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Intelligent Strategy: ESITE as a Catalyst for Organic and Acquisitive Growth


Consolidation remains a key IT priority for the Department of Defense (“DoD”) and the nation’s Intelligence Community (“IC”).  On March 18th, the Defense Intelligence Agency (“DIA”) released an RFP for its Enhanced Solutions for the Information Technology Enterprise (“ESITE”) contract vehicle, a 5-year, $6.0 billion, multiple-award IDIQ, designed to integrate IT services across national intelligence agencies.  ESITE is the next generation of the DIA’s Solutions for the Information Technology Enterprise (“SITE”) vehicle, set to expire in 2015.  SITE is a $6.6 billion, multiple-award IDIQ designed to support mission-critical programs in the global intelligence and Command & Control (“C2”) arena, whose 11 awardees included six large contractors, as well as five small businesses.  While in many ways similar to SITE, ESITE will allow agencies within the broader IC, such as the Central Intelligence Agency (“CIA”) and the National Security Agency (“NSA”), to procure services under the vehicle, in contrast to SITE, whose primary customers were limited to the DoD’s intelligence agencies.  Additionally, ESITE will support the Intelligence Community Information Technology Enterprise (“IC-ITE”) initiative, designed to enhance information sharing across the IC via a common operating enterprise.  With overlap across multiple intelligence agencies, ESITE would be a first step toward merging the consolidation initiatives of the DoD and IC, and could present numerous strategic opportunities for federal contractors.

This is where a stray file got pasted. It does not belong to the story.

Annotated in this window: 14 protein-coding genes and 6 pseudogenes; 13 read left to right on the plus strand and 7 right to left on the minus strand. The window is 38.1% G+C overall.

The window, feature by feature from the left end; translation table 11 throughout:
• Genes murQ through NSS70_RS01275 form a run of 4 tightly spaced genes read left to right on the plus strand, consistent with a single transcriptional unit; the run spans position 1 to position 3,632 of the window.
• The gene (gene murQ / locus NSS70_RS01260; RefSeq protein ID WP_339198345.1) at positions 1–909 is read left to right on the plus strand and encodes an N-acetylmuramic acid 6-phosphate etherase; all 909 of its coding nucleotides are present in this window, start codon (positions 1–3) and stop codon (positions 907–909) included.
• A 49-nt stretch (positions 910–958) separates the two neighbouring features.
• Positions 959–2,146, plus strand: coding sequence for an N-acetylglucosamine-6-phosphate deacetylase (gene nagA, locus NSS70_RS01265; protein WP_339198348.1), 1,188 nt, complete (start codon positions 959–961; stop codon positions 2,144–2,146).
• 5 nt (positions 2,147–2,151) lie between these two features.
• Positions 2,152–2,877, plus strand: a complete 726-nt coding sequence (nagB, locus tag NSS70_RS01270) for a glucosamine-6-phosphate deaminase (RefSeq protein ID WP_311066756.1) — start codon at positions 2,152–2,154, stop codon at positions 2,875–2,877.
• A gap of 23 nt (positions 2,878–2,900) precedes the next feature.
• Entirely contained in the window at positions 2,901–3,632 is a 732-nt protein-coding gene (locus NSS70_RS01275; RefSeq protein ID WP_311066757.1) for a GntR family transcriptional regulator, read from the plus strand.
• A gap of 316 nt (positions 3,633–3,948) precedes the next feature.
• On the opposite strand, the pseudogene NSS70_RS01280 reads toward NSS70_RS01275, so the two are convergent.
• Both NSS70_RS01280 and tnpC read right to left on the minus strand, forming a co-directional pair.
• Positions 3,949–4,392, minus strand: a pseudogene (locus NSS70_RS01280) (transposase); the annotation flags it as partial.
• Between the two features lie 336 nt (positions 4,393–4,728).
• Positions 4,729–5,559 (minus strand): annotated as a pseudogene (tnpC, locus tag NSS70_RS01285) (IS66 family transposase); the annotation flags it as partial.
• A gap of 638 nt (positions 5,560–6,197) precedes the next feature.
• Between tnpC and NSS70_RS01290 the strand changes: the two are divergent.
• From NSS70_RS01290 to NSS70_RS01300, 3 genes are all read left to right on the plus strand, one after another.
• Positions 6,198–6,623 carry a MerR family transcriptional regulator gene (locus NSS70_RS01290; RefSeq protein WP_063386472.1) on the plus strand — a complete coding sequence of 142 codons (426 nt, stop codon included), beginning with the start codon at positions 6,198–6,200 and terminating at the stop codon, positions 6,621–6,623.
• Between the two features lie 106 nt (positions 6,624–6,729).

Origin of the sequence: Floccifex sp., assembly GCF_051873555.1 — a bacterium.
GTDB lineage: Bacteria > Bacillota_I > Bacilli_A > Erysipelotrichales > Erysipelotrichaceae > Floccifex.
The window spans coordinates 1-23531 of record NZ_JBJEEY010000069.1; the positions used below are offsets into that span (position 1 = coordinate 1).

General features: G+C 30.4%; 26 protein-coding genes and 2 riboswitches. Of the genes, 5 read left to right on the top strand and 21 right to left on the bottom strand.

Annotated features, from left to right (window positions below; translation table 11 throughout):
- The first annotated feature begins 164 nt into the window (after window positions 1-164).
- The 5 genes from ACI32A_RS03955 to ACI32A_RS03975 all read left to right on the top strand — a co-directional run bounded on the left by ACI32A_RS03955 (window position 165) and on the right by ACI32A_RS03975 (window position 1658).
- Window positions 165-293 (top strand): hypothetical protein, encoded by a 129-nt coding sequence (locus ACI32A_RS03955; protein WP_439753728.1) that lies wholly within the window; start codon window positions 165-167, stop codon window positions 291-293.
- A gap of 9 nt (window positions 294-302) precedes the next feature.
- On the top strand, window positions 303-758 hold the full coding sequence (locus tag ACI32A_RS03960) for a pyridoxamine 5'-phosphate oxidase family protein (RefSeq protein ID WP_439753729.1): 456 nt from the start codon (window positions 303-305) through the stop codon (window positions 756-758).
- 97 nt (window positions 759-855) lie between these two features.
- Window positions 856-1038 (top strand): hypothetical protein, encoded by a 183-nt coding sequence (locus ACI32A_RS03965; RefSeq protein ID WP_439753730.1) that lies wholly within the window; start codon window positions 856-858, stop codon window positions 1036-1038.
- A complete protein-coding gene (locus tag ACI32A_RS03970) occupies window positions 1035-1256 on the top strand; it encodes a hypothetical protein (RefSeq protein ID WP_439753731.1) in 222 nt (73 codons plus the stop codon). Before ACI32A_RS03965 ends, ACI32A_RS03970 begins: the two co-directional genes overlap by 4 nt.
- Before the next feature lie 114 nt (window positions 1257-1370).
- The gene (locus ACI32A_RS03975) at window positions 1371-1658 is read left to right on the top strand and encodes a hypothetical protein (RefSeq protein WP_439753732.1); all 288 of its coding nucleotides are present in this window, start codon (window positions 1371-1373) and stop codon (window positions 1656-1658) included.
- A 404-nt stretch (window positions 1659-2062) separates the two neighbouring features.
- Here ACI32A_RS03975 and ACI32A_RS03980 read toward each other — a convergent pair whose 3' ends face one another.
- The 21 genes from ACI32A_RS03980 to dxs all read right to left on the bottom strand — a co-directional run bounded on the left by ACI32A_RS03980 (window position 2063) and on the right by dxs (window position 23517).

ESITE will require a multitude of services, including systems architecture, software development, cybersecurity, and satellite communications, which would present opportunities for a broad range of contractors.  It will also allow contractors with highly specialized data integration and cloud computing capabilities to more competitively differentiate their solutions with DoD and IC customers.  While offering awardees multiple avenues for organic growth, ESITE would also position awardees for favorable M&A trends, due to the highly strategic nature of the vehicle.  Extrapolating from trends seen with SITE, buyers remain focused on gaining access to priority DoD and IC contract vehicles such as SITE and ESITE.  Notable examples include Computer Sciences Corporation’s (“CSC”) acquisition of CenTauri Solutions LLC and ManTech’s $90 million acquisition of Worldwide Information Network Systems, Inc. (“WINS”). (1)  Both CenTauri and WINS were highly attractive targets to the buyer universe in part due to their prime positions on SITE, as the limited amount of awardees created strong demand for those on the vehicle.  While not all IDIQs behave the same in M&A transactions, assuming ESITE is structured like SITE with a limited number of awardees, a position on ESITE could very well generate similar levels of interest from buyers.  All considered, as acquirers continue to align their growth strategies towards priority markets such as national intelligence, ESITE could become a catalyst for further M&A activity in this coveted arena.

(1) KippsDeSanto acted as the exclusive financial advisor to both Centauri Solutions LLC and WINS.